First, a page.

Some of the BBCSO were a bit uppity with Arturo the Great, none more so that the flautist, Robert Murchie. The conductor told him to leave the Queens Hall rehearsal. Slightly the worse for alcohol Murchie lurched towards the exit, knocking over a few viola stands on the way. At the door he turned to give Toscanini a few final cuss words but the conductor cut him short with: "Too late to apologise, you go"

A very pretty woman entered the Green Room. "Sir Thomas, I have a request; will you be godfather to my child?" Looking her up and down " Certainly, dear lady; but do we have to bring God into it?             


Leonard Bernstein employed a man whose main task was to stand in the wings with a lighted cigarette so that LB could take a couple of puffs in between taking bows on stage. - Herbert von Karajan employed a man whose main task was to stand similarly at the ready,  not with a cigarette but a brush and comb.


MALCOLM ARNOLD was playing the piano one summer's day many years ago. It was a hot day so the window was wide open. He was playing from the score a symphony by Mahler. Suddenly he was aware that somebody down in the street was singing or whistling the theme he was playing. He rushed to the window and called out: how do you know that tune? The woman down in the street answered: because my father wrote was Mahler's daughter Anna. She was at the time married to the conductor  Anatole Fistoulari. 

HANS KNAPPERTBUSCH found that his agent had booked him in to conduct a very dud orchestra in the Ruhr, the Bochum Philharmonic. He felt he had to honour the arrangement so he went. The chairman of the orchestra took him out to dinner, after the concert and during it he asked the conductor Herr Professor Knappertbusch, let's see, when was the last time you conducted the Bochum Philharmonic? Tonight.

GEORGE SOLTI was rehearsing the Royal Opera Orchestra in Covent Garden for a concert the work was the Fantastic Symphony. At one point he stopped and said to the fourth trumpet, what kind of instrument are you using? It sounds horrible. The player answered: It's a standard Boosey and Hawkes B flat. Horrible noise. Oh well, on we go. A minute later the first horn put up his hand: Sir George, what kind of a baton are you using?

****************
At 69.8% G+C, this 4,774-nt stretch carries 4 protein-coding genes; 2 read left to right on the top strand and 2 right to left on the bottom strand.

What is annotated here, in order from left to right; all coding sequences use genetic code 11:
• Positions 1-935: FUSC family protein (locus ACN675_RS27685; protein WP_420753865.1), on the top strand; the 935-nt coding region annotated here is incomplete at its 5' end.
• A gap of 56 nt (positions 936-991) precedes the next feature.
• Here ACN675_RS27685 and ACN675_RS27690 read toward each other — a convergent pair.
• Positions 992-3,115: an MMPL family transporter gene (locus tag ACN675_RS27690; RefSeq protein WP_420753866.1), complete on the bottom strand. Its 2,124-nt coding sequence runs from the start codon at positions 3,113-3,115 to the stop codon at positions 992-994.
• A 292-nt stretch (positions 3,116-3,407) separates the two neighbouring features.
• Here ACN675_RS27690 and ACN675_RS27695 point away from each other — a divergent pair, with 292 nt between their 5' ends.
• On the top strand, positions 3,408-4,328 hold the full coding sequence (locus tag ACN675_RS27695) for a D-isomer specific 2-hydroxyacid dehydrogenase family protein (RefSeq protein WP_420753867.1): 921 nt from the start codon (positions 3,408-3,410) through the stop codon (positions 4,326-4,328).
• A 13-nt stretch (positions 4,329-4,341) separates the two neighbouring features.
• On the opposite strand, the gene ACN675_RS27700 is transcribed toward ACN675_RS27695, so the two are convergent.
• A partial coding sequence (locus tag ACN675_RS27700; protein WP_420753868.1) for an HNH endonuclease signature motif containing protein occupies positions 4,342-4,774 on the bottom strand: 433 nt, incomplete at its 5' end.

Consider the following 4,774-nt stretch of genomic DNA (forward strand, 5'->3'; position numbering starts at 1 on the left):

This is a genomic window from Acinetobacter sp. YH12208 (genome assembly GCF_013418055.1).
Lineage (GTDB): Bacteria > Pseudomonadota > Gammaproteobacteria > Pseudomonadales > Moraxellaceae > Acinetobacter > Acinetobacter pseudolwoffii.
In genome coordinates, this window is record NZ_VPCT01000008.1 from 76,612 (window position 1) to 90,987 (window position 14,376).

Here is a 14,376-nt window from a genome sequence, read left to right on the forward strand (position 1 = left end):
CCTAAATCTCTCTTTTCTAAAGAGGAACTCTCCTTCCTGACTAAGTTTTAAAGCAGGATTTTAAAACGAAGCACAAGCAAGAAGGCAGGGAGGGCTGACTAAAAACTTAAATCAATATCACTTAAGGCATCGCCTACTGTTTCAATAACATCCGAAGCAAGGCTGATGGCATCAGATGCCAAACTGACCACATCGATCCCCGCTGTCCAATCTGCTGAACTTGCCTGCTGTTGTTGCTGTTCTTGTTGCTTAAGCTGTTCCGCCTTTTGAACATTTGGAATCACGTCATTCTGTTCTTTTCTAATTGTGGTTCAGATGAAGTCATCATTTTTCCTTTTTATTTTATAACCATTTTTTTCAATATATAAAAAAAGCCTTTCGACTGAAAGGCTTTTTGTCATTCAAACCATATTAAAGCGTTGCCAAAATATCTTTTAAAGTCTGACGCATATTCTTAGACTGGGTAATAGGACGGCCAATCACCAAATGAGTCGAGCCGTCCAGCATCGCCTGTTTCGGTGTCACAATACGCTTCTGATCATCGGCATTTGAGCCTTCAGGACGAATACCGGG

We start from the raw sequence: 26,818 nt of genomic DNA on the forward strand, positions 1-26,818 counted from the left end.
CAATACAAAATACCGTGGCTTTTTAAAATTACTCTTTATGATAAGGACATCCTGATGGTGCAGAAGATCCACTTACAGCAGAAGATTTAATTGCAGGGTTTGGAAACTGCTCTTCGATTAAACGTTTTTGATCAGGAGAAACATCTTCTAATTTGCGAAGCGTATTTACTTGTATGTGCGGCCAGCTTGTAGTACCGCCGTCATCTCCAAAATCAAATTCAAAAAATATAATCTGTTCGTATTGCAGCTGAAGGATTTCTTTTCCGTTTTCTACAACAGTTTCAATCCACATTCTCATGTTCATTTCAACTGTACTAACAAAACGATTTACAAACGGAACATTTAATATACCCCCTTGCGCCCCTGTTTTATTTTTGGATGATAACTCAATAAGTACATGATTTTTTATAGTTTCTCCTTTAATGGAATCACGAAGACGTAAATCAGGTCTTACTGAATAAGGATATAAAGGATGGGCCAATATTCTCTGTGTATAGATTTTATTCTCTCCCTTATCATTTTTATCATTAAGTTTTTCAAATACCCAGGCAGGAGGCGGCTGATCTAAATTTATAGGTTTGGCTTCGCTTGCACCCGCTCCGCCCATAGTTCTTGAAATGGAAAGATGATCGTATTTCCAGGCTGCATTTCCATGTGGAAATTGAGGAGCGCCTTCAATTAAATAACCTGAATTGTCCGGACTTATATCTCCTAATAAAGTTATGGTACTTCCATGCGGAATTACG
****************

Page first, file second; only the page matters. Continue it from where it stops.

SIR ADRIAN BOULT was known for his mildness, losing his temper perhaps once a decade. I asked him in an interview what caused that to happen, who did he lose it with? " Oh, railway porters and the like" So, usually he was good mannered and equable although he could be sharp if he thought a player inattentive. He was modest to a fault, which is perhaps why his autobiography Blowing my own Trumpet is rather bland and unrevealing, disappointing except for the first chapter, about his childhood. His strongest term of opprobrium was "you silly sausage" Asked once why his books on conducting concentrate entirely on the practical elements of the craft, never touching on the more intangible, profounder, side of the art, he answered " Well, yes, of course, there is that side of it.......but I am an Englishman, you know, and I don't go in for that sort of thing very much." 

One evening at Covent Garden Montserrat Caballé was the female lead in Ballo in Maschera.  Haitink looked up to give her the cue for her next entry in the love duet - but she wasn't to be seen. He managed to stop the orchestra, and then picked the phone on the conductor's desk. "

Get me the stage director; he hissed to the operator on the switch-board "I can't do that, sir. There's a performance going on"   "That, my dear, is where you are entirely wrong".